How Germany fought human trafficking by empowering sex workers [#quickhit: link]

Whether you think such sexual transactions are a good thing or a bad thing, the fact remains that criminalization makes things more expensive. And price drives pimps to find new ways to satisfy demand. Prices matter for trafficking because it costs a lot to kidnap someone and hold them against their will.

Legalising sex work and protecting workers seems to be a solid argument. It does nothing to diminish the buying of a woman’s body for cash, and all of the patriarchal misogynistic trappings that go along with that, but it might protect women. As such, it becomes a battle between principles and practicality.

On the last day of my recent trip to Germany, I’d wanted to check out Deutschland’s brothels. The focus of my writing on sex work has been U.S.-centric thus far. So I wanted to speak to someone participating in sex work in a country where it’s legal. I was running out of time and euros, but it just so happened that the quickest route to my hotel after drinks with locals included an area known for its ladies of the night.

As we walked down a hookah-bar-lined street, the sex workers looked more empowered than any I’ve seen stateside. Tall and healthy-looking, with thick hair and thin waists, beautiful corsets shaping hourglasses, they certainly didn’t look oppressed—except perhaps by four-inch platform Lucite heels. (Those oppress any wearer.)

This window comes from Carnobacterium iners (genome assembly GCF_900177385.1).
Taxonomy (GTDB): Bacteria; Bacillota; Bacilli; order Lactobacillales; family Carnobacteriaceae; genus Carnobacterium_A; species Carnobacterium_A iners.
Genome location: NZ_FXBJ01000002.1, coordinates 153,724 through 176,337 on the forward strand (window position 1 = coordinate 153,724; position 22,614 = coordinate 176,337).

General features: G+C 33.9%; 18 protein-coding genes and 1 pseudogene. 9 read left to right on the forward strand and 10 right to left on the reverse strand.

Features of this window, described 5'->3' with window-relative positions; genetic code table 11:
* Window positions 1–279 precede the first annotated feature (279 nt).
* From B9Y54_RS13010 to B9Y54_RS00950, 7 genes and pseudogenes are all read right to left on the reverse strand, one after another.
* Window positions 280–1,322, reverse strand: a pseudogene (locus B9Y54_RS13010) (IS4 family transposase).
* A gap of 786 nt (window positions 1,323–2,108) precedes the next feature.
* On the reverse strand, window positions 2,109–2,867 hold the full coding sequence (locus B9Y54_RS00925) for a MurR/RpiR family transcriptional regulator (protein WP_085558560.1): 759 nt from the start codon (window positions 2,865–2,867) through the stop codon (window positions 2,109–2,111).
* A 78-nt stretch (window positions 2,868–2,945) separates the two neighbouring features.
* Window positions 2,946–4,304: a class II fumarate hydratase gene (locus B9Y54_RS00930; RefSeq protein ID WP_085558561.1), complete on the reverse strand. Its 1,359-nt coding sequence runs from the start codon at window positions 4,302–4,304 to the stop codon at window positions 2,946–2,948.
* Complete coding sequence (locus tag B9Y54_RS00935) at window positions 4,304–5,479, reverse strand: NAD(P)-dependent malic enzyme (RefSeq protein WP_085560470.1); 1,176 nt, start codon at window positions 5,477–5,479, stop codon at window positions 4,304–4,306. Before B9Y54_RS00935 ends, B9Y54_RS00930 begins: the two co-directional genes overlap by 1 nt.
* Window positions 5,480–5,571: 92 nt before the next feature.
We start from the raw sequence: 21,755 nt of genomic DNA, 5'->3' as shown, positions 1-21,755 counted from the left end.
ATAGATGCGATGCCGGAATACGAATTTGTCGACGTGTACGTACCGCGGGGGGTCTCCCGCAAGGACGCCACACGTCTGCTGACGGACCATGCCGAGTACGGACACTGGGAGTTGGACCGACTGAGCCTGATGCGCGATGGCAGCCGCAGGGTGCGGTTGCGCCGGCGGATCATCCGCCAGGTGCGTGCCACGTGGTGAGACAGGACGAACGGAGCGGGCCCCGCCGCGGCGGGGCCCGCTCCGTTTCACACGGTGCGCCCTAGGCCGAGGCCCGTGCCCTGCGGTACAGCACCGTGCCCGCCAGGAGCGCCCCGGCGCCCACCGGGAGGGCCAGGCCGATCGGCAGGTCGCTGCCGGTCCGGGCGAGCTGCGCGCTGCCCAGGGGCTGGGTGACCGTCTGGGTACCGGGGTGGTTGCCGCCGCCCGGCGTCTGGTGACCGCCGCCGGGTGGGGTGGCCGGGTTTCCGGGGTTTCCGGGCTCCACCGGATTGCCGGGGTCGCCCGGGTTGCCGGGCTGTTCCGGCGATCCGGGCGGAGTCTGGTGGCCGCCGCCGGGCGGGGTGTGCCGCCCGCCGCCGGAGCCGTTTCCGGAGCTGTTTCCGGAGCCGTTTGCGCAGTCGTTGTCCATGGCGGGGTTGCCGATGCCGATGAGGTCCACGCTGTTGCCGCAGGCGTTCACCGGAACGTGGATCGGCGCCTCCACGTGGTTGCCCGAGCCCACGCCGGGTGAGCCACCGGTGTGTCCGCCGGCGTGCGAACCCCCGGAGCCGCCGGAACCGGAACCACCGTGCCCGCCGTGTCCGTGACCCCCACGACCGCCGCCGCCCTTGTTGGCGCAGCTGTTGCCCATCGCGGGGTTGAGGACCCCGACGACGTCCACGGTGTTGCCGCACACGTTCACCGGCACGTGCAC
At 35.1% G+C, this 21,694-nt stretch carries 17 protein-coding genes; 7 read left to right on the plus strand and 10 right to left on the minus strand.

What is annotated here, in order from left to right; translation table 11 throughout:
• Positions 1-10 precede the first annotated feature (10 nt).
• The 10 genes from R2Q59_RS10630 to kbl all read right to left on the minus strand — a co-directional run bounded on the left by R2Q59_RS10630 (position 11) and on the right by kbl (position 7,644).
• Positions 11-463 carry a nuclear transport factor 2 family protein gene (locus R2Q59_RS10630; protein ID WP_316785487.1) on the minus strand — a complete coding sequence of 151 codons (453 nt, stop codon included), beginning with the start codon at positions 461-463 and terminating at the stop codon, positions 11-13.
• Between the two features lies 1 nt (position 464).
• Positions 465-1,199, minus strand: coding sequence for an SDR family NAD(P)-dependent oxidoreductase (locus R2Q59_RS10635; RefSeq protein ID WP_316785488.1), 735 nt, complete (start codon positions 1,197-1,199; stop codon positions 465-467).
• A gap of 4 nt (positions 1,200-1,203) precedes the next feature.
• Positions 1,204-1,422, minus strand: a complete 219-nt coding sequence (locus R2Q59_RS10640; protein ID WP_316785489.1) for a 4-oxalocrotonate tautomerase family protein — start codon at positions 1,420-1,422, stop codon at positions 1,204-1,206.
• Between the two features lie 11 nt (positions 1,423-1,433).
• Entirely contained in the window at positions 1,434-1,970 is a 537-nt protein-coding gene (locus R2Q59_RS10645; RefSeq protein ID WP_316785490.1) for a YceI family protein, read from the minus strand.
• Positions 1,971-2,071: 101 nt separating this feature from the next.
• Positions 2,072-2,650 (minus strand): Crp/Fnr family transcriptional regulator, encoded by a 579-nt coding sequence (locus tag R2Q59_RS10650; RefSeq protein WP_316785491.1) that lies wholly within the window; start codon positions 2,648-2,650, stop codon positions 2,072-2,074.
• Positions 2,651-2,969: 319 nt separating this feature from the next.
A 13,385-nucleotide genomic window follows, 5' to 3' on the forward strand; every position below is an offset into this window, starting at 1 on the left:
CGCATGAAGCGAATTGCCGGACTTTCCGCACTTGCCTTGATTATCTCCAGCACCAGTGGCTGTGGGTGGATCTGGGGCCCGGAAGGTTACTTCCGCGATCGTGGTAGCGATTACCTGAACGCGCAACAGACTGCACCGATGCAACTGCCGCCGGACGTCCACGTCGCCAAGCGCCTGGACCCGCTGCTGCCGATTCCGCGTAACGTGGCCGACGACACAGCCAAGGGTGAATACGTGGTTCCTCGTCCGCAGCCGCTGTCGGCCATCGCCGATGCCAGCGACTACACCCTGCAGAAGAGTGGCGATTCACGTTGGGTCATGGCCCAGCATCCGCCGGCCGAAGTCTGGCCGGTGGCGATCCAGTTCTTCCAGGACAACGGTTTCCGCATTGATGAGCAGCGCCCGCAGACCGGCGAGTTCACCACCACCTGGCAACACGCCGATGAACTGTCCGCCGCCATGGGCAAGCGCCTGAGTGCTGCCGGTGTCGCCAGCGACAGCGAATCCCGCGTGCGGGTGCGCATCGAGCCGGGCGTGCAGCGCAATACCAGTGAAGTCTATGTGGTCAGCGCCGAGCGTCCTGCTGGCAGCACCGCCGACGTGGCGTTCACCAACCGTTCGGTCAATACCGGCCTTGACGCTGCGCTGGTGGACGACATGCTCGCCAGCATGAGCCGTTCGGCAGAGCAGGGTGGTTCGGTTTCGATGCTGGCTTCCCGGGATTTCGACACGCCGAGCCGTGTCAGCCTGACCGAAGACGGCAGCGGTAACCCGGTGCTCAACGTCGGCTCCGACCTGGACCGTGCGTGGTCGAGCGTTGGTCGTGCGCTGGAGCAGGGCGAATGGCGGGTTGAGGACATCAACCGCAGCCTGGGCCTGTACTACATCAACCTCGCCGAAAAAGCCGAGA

On our walk I learned that Germany’s decision to legalize prostitution not only helped sex workers, but actually decreased the number of human trafficking victims in the country. But on our stroll, one of my companions told me that German feminists are trying to recriminalize sex work. This is a mistake, she argued. Legalization has improved sex workers’ lives.

Turns out, she was right. According to the data, violence against sex workers is down, while sex workers’ quality of life is up. And after testing began, post-legalization, researchers discovered no difference in sexually transmitted infection rates between sex workers and the general population.

Opponents claim legalizing prostitution has actually increased human trafficking in the country. But the data don’t support that claim. In fact, they show the opposite. From 2001, the year the law legalizing sex work in Germany was passed, to 2011, cases of sex-based human trafficking shrank by 10 percent.

On The Freeman, Foundation for Economic Education.

Does Feminism Have a Class Problem?

Below is a the first piece on a new blog on the Nation – The Curve – where feminists discuss economics (or economics are discussed through a feminist lens). Feminism’s class problem is a good place to start.

On the Curve (The Nation): Whatever you think of Sheryl Sandberg, her chirpy self-help book Lean In achieved at least one very important objective: it exposed the deep class divide within American feminism. Sandberg, the centimillionaire Facebook executive, wrote a book arguing that individual empowerment was the way forward for the women’s movement and ignited a raging debate among feminists. Sandberg’s frank acknowledgement that her message was pitched to professional elites rather than the masses, her enthusiasm for capitalism and her advocacy of a depoliticized strategy that focused on self-improvement rather collective action troubled many feminists on the left. If feminism is defined down as the right of elite women to enjoy equality with men of their class, is that really feminism—which at least in theory advocates the liberation of all women—in any meaningful sense?